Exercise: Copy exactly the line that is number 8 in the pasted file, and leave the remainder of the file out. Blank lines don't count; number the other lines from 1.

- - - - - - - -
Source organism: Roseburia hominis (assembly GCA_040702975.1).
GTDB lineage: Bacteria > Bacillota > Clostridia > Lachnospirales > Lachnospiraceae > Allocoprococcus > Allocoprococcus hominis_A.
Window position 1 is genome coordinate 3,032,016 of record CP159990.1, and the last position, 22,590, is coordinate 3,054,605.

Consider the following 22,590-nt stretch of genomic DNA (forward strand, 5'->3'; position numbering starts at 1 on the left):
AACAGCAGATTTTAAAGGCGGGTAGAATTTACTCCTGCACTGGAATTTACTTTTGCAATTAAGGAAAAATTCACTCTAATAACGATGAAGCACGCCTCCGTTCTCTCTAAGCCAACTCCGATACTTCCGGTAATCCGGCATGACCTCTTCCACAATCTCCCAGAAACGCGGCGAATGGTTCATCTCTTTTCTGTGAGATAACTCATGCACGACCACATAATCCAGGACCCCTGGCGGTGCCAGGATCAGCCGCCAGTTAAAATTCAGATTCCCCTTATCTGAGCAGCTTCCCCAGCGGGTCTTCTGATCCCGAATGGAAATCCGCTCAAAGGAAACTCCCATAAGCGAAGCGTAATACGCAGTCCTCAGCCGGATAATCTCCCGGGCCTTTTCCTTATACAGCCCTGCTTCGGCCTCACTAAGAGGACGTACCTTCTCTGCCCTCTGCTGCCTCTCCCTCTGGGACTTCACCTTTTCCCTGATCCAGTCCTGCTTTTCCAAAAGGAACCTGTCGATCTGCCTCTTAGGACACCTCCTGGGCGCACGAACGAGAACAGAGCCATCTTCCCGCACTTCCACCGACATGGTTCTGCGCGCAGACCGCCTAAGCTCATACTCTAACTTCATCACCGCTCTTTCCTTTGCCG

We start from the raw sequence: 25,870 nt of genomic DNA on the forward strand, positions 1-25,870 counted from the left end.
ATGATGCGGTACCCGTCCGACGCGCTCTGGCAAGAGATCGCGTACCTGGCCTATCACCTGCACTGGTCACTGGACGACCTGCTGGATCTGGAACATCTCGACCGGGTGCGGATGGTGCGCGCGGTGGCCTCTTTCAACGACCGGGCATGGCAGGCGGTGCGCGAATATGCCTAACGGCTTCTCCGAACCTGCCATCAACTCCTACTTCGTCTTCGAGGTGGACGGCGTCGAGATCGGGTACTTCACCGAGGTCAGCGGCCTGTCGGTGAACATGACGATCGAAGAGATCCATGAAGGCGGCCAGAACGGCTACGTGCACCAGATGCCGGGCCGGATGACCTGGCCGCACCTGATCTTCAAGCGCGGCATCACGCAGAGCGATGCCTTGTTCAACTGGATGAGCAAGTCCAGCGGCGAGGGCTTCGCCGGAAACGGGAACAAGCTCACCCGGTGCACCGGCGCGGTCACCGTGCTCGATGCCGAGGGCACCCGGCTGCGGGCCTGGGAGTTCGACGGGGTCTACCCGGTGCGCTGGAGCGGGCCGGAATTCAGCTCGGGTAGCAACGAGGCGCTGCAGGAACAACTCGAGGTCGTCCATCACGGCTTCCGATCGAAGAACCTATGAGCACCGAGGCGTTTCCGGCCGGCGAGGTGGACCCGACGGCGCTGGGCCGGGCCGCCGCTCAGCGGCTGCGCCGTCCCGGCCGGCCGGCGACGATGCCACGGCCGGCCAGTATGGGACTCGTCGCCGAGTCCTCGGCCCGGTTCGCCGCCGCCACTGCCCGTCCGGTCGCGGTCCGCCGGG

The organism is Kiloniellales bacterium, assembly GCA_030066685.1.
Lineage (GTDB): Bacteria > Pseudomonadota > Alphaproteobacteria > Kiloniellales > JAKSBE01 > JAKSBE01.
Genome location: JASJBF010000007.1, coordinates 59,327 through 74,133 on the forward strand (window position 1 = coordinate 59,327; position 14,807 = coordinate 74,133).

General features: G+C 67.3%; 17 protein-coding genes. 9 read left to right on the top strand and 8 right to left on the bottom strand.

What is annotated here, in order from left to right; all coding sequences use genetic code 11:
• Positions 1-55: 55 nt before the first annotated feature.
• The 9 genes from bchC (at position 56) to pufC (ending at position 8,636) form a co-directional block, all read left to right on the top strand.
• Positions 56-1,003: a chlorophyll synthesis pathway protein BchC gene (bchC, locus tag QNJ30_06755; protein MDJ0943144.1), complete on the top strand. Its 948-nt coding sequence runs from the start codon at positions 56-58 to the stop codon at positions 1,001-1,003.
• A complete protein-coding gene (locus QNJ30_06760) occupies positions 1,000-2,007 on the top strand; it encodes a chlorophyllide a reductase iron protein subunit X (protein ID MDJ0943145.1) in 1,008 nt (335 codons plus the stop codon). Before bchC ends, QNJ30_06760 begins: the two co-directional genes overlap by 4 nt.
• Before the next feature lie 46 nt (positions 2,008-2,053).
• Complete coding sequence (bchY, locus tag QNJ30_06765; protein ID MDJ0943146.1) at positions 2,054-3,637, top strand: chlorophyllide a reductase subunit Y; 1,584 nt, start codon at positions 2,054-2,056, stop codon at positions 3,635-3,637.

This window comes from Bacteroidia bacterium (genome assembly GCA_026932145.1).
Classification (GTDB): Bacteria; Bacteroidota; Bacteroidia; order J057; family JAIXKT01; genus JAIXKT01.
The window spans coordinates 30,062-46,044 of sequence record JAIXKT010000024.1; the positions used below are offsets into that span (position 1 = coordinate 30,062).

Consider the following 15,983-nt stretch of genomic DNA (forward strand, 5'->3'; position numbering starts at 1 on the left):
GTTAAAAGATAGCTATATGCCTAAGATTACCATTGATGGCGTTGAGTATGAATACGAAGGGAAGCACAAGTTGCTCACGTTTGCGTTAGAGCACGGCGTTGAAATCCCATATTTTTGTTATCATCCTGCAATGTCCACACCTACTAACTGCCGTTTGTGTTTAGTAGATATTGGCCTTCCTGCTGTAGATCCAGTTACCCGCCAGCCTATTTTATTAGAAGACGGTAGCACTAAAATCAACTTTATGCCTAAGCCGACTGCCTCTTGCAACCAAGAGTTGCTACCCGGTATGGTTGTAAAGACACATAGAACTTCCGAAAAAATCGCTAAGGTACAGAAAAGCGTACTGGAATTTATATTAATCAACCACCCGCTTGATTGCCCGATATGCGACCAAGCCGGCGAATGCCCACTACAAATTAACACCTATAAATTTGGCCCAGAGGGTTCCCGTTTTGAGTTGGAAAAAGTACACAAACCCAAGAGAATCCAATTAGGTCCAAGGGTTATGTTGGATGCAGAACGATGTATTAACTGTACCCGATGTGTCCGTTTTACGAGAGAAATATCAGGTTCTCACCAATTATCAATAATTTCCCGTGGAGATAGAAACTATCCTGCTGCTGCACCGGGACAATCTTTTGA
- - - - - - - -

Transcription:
The organism is Kiloniellales bacterium, assembly GCA_030066685.1.